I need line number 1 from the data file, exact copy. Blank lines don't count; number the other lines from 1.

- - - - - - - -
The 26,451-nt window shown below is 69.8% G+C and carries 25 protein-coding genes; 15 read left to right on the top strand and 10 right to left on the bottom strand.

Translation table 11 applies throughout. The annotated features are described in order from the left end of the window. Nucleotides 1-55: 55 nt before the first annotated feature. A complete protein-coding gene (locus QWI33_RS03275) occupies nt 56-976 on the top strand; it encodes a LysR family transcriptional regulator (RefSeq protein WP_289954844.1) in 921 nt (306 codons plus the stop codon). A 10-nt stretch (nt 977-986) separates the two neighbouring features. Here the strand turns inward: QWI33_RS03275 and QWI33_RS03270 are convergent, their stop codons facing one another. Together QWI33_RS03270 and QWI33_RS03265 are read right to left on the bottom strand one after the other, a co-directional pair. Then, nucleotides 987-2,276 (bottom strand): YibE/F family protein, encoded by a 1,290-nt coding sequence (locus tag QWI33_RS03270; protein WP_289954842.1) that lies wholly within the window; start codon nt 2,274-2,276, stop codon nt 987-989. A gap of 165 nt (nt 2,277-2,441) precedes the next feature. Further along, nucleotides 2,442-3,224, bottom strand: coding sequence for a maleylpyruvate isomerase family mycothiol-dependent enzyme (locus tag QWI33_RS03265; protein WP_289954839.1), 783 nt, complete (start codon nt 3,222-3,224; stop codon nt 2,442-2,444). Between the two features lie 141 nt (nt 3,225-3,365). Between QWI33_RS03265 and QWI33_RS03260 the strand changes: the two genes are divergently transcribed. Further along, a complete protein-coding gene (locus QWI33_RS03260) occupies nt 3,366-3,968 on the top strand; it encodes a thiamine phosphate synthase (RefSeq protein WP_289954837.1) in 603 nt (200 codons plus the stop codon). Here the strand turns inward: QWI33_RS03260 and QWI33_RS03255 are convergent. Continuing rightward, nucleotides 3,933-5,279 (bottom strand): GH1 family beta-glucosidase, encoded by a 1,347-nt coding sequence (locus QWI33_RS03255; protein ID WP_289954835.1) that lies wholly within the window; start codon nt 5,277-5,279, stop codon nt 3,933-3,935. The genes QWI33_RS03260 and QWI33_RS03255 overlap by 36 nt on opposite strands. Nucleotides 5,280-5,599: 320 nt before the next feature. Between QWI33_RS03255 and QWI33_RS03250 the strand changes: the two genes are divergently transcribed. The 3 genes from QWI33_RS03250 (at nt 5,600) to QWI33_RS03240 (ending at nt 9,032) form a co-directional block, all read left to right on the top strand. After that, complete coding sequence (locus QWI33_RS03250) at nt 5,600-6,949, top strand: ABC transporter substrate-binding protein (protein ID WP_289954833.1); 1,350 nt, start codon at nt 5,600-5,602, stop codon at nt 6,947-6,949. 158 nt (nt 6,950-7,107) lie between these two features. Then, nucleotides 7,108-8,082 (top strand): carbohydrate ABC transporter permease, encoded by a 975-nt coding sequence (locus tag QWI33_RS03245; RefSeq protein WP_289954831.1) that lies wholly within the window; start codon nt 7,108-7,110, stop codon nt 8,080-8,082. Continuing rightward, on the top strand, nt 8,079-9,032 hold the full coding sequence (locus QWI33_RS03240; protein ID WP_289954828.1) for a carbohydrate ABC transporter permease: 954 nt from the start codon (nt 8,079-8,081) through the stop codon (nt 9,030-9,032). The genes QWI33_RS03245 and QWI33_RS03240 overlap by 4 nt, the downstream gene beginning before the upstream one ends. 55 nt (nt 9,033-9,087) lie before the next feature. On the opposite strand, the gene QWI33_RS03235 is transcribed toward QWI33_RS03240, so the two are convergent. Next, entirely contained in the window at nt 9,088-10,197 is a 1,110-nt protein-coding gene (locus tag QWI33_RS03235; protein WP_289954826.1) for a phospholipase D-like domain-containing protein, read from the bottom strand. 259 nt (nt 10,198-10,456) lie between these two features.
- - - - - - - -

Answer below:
The 26,451-nt window shown below is 69.8% G+C and carries 25 protein-coding genes; 15 read left to right on the top strand and 10 right to left on the bottom strand.